Little-Known Search Engines
January 9, 2008
Here’s a run down of little known engines with links to their web sites.
As I work to complete “Beyond Search: What to Do When Your Search Engine Doesn’t Work,” I reviewed my list of companies offering search technology. I could not remember much about several of them.
Here’s what triggered my checking to see what angle each of these companies takes, or in some cases, took towards search and retrieval.
- Aftervote — A metasearch engine with a “vote up” or “vote down” button for results.
- AskMeNow — A mobile search service that wanted my cell number. I didn’t test it. The splash page says AskMeNow.com is a “smart service”.
- C-Search Solutions — A search system for “your IBM Domino domain.” The company offers a connector to hook the Google Search Appliance to Domino content.
- Ceryle — A data management system that generates topics and associations.
- Craky.com — Site has gone dark when I tested it on January 8, 2008. It was a “search engine for impatient boomers”.
- Dumbfind — An amazing name. A social search system. Dumbfind describes itself as a “user generated content site.” A social search system, I believe.
- Exorbyte — A German high-performance search system. Lists eBay, Yahoo, and the ailing Convera as customers.
- Eyealike — A visual search engine. The splash page says “you can search for your dream date.” Alas, not me. Too old.
- Ezilon — not Ezillion which is an auction site. A Web directory and search engine.
- IdÃ©e Inc. — The company develops advanced image recognition and visual search software. Piximilar is the company’s image search system.
- Kosmix — An “intelligent search engine”. The system appears to mimic some of the functions of Google’s universal search system.
- Linguistic Agents — The company’s search technology bridges “language and technology”
- Paglo Inc. — This is a “search engine for information technology on an Intranet. The system discovers “everything on your network”.
- Q Phrase — The company offers “discovery tools”.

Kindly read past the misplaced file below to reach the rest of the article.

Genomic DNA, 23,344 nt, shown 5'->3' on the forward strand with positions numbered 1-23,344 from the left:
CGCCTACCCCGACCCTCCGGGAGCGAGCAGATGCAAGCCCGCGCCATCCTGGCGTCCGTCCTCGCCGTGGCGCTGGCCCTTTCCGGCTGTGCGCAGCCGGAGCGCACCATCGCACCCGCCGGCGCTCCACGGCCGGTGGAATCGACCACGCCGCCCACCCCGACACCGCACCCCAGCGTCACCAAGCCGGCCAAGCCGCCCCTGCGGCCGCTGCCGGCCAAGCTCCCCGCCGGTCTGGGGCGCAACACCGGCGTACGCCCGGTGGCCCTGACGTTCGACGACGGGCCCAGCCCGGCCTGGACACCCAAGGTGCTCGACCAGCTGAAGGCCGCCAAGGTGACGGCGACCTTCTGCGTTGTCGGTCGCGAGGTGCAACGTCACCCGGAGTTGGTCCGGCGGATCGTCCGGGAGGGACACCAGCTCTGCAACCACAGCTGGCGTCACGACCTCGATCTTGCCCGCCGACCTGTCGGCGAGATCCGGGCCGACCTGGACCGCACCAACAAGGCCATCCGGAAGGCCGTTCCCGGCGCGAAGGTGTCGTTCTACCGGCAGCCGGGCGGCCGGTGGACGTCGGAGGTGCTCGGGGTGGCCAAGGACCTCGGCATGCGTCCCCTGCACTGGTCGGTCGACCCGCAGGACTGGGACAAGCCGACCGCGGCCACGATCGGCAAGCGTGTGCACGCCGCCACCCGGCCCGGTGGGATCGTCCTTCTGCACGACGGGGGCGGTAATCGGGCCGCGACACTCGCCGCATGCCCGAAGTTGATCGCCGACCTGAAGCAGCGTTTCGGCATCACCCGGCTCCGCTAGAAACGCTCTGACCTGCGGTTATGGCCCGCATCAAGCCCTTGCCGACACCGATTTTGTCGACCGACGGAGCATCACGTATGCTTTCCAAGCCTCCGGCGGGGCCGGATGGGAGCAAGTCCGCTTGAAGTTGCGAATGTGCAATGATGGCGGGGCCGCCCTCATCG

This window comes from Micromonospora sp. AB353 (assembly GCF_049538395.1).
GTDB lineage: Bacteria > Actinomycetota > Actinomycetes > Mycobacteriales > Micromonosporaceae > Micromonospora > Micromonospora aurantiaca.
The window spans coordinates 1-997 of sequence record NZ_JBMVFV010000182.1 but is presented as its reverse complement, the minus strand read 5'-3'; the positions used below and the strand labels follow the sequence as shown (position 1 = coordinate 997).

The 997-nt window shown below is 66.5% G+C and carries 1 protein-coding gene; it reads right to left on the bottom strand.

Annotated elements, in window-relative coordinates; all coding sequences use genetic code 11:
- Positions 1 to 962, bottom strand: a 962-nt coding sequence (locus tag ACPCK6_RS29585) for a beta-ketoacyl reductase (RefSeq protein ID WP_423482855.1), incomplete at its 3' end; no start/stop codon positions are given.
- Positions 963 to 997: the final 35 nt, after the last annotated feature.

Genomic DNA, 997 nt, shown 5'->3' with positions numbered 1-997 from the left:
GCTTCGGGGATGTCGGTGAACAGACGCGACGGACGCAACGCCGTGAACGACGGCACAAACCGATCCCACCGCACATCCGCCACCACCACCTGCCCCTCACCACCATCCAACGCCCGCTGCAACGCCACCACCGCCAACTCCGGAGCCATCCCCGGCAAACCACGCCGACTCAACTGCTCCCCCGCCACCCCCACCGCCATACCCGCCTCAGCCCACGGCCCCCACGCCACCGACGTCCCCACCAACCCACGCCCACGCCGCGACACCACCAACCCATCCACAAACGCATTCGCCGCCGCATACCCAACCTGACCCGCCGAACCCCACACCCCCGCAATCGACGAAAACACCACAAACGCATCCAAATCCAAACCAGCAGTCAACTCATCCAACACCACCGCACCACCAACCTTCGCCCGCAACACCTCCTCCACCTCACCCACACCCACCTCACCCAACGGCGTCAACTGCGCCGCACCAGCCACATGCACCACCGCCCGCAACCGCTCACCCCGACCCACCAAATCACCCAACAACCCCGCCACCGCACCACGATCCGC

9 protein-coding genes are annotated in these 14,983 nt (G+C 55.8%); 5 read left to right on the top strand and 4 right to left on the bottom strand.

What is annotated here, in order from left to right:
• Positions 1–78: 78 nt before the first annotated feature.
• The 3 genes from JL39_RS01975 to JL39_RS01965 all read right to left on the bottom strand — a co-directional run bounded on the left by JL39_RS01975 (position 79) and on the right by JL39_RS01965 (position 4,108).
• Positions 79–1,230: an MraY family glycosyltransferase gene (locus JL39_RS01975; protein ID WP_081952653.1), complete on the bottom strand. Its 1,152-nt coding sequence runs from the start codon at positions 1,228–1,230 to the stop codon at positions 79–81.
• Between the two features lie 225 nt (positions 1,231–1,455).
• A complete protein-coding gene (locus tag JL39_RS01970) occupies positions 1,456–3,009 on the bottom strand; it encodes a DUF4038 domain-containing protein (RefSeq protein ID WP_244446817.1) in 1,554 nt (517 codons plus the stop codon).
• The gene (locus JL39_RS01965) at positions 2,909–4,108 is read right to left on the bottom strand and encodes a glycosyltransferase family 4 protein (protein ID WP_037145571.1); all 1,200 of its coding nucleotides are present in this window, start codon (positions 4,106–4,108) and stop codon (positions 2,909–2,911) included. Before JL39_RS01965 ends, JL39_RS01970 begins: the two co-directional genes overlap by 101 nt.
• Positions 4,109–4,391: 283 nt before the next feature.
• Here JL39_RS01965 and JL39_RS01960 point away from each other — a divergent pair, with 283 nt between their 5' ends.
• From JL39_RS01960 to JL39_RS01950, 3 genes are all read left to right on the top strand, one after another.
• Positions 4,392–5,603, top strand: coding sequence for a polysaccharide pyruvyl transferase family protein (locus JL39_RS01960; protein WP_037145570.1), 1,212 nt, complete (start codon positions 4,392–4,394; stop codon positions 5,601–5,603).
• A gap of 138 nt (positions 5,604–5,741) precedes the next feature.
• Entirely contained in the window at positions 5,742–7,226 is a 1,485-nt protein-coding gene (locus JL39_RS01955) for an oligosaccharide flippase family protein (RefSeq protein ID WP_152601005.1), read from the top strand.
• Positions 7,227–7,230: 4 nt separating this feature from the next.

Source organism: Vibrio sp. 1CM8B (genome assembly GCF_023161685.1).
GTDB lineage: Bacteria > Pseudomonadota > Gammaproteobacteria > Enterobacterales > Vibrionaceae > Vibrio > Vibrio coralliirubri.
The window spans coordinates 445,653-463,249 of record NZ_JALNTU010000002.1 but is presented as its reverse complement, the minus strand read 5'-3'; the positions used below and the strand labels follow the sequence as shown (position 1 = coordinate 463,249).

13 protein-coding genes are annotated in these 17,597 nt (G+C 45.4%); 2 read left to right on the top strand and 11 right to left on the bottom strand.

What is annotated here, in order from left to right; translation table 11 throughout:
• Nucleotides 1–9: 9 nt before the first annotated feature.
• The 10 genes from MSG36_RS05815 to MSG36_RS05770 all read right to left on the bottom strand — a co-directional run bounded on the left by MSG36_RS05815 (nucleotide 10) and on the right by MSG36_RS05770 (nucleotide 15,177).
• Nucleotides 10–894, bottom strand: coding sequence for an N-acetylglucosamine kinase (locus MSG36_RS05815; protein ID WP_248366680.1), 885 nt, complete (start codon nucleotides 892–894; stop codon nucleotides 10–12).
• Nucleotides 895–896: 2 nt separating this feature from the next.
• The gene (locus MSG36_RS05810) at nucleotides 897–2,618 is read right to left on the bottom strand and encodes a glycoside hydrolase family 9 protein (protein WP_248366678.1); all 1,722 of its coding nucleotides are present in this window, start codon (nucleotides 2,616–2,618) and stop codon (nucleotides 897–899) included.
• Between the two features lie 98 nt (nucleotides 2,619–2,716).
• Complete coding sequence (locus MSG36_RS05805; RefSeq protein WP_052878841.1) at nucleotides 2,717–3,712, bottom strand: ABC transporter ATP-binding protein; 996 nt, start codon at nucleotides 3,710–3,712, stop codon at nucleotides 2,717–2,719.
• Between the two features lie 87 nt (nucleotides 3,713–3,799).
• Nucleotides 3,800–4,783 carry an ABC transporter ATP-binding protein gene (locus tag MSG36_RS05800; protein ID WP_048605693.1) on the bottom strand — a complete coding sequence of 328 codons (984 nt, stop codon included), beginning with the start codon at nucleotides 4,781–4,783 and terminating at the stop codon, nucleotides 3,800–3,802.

- Semantra — The sysetm allow syou to have “an intelligent conversation with your enterprise databases.”
- Sphinx — Sphinx is a full text search engine for database content.
- Surf Canyon — In beta. The system shows related information when you hover over a hit in a results list.
- Syngence — A content analytics company, Syngence focuses on “e-discovery”.
- Viziant — The company is “a pioneer in delivering tools for discovery.”
- Xerox Fact Spotter — Text mining tools developed at Xerox “surpass search”. The description of the system seems similar to the Inxight system that’s now part of Business Objects which is now owned by SAP.
Several observations are warranted. First, I am having a difficult time keeping up with many of these companies’ systems. Second, text mining and other rich text processing solutions are notable. Semantics, linguistics, and other techniques to squeeze meaning from information are hard-to-miss trends. The implication is that key word search is slipping out of the spotlight. Finally, investors are putting up cash to fund a very wide range of search-and-retrieval operations. Even though consolidation is underway in the search sector, there’s a steady flow of new and often hard-to-pronounce vendors chasing revenue.
Stephen E. Arnold
9 January 2008, 11:00am